An underlying disease affecting bone health is present in up to 40 and 60% of osteoporotic postmenopausal women and men respectively. Among the disorders leading to a secondary form of osteoporosis, the endocrine diseases are highly represented. A frequent finding in patients affected with an endocrine-related forms of bone disease is that the skeletal fragility is partially independent of the bone density, since the fracture risk in these patients is related more to a reduction of bone quality than to a decrease of bone mass. As a consequence, bone mineral density evaluation by dual-X-ray absorptiometry may be inadequate for establishing the risk of fracture in the setting of the endocrine-related forms of osteoporosis. In the recent years, several attempts to non-invasively estimating bone quality have been done. Nowadays, some new tools are available in the clinical practice for optimising the fracture risk estimation in patients with endocrine disorders. The aim of this review is to summarise the evidence regarding the role of the different imaging tools for evaluating bone density and bone quality in the most frequent forms of endocrine-related osteoporosis, such as obesity, diabetes, acromegaly, thyrotoxicosis, primary hyperparathyroidism, hypercortisolism and hypogonadism. For each of these disorders, data regarding both the current available tools and the future possible new techniques for assessing bone fragility in patients with endocrine diseases are reported.
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Cristina Eller-Vainicher, Alberto Falchetti, Luigi Gennari, Elisa Cairoli, Francesco Bertoldo, Fabio Vescini, Alfredo Scillitani and Iacopo Chiodini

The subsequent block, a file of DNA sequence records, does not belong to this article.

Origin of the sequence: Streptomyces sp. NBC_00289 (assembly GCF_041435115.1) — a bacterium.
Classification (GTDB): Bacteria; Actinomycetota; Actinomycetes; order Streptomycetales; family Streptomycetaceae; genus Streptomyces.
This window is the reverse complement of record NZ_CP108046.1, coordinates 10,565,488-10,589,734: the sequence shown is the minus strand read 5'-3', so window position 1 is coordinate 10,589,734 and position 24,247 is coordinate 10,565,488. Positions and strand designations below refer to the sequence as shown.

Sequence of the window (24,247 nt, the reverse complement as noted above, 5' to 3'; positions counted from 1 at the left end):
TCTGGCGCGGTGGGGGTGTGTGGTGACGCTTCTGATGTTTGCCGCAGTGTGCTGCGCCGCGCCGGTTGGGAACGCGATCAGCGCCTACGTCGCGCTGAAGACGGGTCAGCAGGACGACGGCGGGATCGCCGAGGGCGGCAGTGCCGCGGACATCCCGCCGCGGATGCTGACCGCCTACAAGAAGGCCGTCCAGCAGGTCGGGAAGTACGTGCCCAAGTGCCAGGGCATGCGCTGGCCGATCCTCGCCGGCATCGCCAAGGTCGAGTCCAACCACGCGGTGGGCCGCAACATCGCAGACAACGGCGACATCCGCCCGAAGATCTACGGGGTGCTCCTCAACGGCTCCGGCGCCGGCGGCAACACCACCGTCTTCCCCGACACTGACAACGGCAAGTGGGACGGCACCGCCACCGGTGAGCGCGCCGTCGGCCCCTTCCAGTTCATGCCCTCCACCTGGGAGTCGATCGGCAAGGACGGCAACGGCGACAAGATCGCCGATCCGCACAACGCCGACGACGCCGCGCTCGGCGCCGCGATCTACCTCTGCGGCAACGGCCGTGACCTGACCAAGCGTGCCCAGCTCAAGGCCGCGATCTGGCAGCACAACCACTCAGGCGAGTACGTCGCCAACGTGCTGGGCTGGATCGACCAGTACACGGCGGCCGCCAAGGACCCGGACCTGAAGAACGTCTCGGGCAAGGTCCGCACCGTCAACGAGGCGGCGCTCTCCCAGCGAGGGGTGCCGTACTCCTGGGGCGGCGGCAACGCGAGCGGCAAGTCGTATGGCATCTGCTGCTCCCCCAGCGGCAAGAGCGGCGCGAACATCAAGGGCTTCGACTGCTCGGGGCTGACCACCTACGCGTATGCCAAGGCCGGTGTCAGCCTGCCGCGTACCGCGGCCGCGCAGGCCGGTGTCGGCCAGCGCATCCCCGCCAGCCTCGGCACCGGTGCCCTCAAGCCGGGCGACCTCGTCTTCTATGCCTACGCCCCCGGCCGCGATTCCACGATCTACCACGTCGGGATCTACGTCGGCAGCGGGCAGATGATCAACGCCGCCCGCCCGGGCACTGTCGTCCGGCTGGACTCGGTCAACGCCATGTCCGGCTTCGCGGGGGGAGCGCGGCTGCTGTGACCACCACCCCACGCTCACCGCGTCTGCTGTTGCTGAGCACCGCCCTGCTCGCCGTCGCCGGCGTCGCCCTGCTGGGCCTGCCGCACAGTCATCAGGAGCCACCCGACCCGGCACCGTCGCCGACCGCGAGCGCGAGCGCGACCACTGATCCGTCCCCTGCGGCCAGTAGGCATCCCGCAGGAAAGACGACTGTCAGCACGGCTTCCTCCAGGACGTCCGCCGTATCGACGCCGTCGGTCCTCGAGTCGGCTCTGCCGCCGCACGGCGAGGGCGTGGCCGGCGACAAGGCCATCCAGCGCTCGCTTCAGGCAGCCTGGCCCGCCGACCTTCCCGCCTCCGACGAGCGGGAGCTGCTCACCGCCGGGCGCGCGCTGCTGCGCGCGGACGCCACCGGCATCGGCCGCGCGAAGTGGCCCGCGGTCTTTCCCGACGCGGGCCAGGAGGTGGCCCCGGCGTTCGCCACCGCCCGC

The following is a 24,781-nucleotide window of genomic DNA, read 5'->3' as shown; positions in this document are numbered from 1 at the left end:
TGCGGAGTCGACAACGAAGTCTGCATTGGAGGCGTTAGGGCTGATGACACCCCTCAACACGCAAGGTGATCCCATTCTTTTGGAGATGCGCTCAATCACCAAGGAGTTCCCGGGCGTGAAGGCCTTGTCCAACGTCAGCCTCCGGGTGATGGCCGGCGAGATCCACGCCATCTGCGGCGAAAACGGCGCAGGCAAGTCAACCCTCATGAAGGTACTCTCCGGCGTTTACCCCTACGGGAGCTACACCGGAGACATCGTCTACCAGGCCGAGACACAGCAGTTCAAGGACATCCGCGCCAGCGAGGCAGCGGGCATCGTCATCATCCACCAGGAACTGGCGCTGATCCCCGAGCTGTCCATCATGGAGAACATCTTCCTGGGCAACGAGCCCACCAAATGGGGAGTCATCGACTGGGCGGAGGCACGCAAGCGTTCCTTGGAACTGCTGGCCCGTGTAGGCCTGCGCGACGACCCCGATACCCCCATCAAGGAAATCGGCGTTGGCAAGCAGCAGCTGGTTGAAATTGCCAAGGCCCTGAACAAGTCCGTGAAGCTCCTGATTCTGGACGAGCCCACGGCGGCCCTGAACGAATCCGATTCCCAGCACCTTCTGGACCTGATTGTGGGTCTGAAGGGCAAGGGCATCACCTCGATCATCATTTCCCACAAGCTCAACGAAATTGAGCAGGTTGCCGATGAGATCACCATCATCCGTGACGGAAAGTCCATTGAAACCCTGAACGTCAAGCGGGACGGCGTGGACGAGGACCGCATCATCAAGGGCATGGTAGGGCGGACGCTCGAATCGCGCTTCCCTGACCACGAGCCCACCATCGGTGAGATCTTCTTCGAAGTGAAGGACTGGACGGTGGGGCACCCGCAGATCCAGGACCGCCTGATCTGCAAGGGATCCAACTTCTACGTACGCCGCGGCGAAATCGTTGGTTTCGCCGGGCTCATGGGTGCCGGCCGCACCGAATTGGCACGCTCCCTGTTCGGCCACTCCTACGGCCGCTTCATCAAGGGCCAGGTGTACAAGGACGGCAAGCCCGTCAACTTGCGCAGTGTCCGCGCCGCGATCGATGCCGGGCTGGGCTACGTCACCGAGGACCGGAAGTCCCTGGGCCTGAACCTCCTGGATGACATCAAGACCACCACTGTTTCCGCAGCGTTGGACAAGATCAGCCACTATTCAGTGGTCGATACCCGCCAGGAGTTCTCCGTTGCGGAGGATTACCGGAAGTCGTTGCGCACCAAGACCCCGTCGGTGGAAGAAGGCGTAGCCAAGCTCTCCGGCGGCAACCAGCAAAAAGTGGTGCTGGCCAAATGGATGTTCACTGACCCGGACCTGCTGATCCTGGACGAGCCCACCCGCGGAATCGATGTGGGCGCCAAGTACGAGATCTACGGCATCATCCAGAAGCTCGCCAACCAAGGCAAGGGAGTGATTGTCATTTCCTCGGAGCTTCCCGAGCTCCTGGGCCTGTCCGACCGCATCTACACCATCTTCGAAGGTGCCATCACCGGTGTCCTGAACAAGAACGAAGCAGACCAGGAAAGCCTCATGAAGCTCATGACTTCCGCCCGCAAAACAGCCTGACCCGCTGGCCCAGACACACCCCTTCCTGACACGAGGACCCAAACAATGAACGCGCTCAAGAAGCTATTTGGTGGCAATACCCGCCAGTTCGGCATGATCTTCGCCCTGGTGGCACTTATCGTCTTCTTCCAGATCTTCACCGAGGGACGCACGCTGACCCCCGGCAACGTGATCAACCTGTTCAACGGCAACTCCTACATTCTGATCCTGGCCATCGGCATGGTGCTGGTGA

Mads Lillevang-Johansen, Bo Abrahamsen, Henrik Løvendahl Jørgensen, Thomas Heiberg Brix and Laszlo Hegedüs
To investigate the association between hypothyroidism and cardiovascular disease (CVD) in both treated and untreated hypothyroid patients, and the consequences of over- and under-treatment with respect to cardiovascular risk.
A registry-based case–control study nested within a population-based cohort of 275 467 individuals with at least one serum thyroid stimulating hormone (TSH) measurement in the period of 1995–2011.
Incident cases of CVD were matched with controls according to gender, age and year of birth. Conditional logistic regression analyses were performed to calculate CVD risks associated with exposure to hypothyroidism, with adjustment for 19 pre-existing comorbidities, including cardiovascular disease and diabetes, using the Charlson Comorbidity Index.